Successful Berklee Alumni #159: Tom Rockford

Tom Rockford


Listen to the interview (approx. 1 hr, 17 min.) or download it.


Graduated in 2011 with a major in Music Business.  Principal instrument:  voice.


Position:  Associate Investment Banker at Barclay’s Investment Bank.  Barclay’s in a multinational financial services firm that provides banking services for both individuals and corporations, as well as wealth management and has over 80,000 employees worldwide.  Tom is working on the private side of investing, working on coverage–helping corporate clients line up financing for major deals and analyzing what assets are worth.  He’s on a  team focuses on the commercial real estate industry.  The pay and bonus are nice, but the hours are extremely long.


Overview:   Tom went to Berklee thinking he’d be a performer, but gradually found himself more interested in his music business classes.  After graduating from Berklee in August, 2011, Tom moved home to Long Island, New York.  He wanted to work in the music industry, and started his own (very) part time recording business, but needed to earn money.  Initially working as a cook at a golf club, when that closed for the winter he got a temporately, part-time job at Guitar Center as a greeter for the holidays.  Afterward, his persistence convinced the manager to give him a regular job there, where he made barely over minimum wage.  Meeting his now-wife was incentive for him to start doing better, and he voraciously read books on sales and self-improvement.  Soon, Tom was a top-seller and had more than doubled his pay.  Over the next couple of year he was promoted to Assistant Store Manager, then Sales Manager, then Sales Manager at their flagship store in Manhattan, then Store Manager.  By 2014, Tom was making a good pay and a future path up the corporate ladder beckoned, but he had become aware of investment banking and financial people whom Guitar Center worked with and he “wanted to be in the room.”  He started researching careers in investment banking and realized he would have to go to a top business school.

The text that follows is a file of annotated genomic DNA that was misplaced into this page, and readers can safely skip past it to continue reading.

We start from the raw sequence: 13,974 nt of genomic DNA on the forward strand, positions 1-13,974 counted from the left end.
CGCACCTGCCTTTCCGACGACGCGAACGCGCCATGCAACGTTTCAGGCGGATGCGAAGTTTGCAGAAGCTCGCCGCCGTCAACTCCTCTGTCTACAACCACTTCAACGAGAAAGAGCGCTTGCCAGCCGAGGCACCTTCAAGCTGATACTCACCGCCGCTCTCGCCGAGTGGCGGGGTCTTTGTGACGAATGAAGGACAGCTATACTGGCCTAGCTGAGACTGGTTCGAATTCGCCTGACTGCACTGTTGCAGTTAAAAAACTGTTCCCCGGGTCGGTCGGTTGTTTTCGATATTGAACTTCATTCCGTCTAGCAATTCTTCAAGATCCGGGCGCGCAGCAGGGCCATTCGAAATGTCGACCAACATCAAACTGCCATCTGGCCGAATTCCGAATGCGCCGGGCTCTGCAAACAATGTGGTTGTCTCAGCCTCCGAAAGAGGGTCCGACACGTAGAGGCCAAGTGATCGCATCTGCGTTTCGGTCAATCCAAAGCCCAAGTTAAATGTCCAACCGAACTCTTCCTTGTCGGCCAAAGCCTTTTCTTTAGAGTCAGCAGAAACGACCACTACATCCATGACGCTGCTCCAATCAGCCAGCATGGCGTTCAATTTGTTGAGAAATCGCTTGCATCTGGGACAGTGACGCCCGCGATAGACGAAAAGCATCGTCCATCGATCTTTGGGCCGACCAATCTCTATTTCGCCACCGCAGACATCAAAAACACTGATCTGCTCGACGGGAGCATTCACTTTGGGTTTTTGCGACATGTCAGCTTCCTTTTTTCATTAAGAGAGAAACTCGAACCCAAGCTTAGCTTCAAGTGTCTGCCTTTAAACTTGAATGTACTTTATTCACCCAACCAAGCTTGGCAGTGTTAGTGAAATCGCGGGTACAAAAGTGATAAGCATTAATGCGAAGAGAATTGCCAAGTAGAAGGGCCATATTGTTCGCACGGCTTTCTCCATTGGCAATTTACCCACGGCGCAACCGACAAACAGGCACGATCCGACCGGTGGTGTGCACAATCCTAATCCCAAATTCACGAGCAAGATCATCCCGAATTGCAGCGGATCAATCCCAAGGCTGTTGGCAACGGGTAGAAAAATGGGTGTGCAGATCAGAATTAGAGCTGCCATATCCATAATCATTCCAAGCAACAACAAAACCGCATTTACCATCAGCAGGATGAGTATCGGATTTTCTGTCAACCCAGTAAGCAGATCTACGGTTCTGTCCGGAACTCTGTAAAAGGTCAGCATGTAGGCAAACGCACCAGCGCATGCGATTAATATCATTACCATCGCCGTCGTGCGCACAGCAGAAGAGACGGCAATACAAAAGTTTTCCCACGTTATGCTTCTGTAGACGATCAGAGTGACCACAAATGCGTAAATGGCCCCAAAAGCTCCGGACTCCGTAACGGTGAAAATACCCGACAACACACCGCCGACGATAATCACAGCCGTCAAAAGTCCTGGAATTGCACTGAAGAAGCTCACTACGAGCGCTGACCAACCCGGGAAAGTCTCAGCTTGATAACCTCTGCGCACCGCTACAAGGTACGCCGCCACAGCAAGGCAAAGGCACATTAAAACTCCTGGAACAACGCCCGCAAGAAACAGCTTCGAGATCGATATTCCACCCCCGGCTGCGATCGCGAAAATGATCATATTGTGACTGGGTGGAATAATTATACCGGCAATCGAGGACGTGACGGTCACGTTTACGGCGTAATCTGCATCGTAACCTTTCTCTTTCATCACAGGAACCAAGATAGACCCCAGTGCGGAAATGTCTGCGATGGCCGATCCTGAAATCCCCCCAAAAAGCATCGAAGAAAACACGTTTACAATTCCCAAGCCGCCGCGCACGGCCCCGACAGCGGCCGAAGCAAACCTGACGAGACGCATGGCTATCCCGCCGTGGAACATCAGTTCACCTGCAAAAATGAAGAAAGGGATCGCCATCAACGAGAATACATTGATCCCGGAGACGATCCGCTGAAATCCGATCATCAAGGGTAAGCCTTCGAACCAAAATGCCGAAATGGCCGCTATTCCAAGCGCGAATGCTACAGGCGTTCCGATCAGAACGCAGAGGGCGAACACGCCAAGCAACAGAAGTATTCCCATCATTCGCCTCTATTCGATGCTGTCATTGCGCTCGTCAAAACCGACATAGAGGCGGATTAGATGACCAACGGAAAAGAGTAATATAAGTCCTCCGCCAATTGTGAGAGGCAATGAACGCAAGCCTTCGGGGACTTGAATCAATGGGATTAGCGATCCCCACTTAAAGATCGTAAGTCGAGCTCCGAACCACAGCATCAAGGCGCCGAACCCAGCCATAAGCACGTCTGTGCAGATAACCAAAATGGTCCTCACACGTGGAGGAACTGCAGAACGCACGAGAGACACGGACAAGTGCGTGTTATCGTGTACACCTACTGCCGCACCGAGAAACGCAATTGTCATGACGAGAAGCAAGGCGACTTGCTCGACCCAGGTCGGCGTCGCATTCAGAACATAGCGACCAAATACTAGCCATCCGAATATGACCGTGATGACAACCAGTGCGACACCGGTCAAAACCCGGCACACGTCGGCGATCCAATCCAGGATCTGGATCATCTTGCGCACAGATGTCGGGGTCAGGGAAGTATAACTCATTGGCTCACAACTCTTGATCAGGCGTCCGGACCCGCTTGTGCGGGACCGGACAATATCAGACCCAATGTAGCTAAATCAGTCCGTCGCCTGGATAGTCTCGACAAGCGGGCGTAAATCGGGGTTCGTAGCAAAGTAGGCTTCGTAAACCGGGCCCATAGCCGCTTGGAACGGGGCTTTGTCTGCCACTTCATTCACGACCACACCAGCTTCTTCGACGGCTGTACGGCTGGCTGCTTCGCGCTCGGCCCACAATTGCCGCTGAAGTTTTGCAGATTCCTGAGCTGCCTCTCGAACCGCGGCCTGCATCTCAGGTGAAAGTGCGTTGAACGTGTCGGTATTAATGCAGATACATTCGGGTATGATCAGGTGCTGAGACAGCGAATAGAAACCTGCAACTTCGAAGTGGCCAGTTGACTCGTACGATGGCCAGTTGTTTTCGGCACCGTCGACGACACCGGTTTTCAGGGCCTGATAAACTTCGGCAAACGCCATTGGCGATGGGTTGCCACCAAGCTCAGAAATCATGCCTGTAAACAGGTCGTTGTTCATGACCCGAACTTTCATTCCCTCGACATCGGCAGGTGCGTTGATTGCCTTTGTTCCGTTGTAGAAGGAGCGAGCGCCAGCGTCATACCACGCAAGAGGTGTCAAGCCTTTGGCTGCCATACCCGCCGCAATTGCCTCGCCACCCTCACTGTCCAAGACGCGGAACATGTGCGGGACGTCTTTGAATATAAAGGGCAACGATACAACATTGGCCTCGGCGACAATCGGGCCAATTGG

Initially not doing well enough on the GMAT, Tom redoubled his efforts and scored in the 700s, which got him into UNC, starting in the fall of 2016.  He moved down there with his wife and son, and that first semester was extremely intense, with him dividing his time between coursework and lining up/practicing for interviews in investment banking, as it was clear that if you didn’t get summer internship it would be almost impossible to break into the industry.  That winter break, he was offered a well-paying summer “internship” at Barclay’s in New York, where he worked with the real estate group.  Two weeks before that internship ended, he was offered a full-time job, starting shortly after he graduated the following year.


You can see Tom’s LinkedIn profile here.


Choice Quotes:  “I like really being part of the pulse of the economy. . You have to follow the news, track interest rates, you have to be a part of it all. It’s an adrenaline rush. I wanted to understand the world better and see what makes the economy grow. I’m at the hub of the economic machine–our transactions really change the landscape.”

“Mostly at the junior levels in investment banking, which is where I am, you’re spending the day reading financial reports and using that information to build build financial models in Excel.  The rest of the the time is mostly spent putting together presentations, usually for the clients.”

“I have a lot of strengths because  I’ve been exposed to such a wide range of personalities and creative people at Berklee. So many people in investment banking went to cookie-cutter schools and are very similar, and they’re not ready to think outside the box. You have to think creatively and at Berklee I got that and that really did set me up for success.”

“Berklee’s Music Business program was great!  You learn about record contracts and MB stuff, but you also get a solid business foundation.  You know economics, accounting, communications, etc.   You get a good understanding for how you should think as a businessperson.”

“There’s a cookie-cutter process to get into investment banking. They expect a few things on your resume: an MBA from a top-20 (maybe top-30) school, and experience working in a world a bit in business, getting promoted a few times.  Show you’re well-rounded too — I helped raise money for my friend’s non-profit which build schools in Africa. You don’t have a be a MB major, but you should take some financial accounting classes to show you’re interested. Make sure you do really well on the GMAT. Then be able to tell a really, really good story about yourself.  The first interview question is ‘Tell me about yourself.” and you need to be able to inspire someone and have them think you’re a go-getter and someone they want to work with.”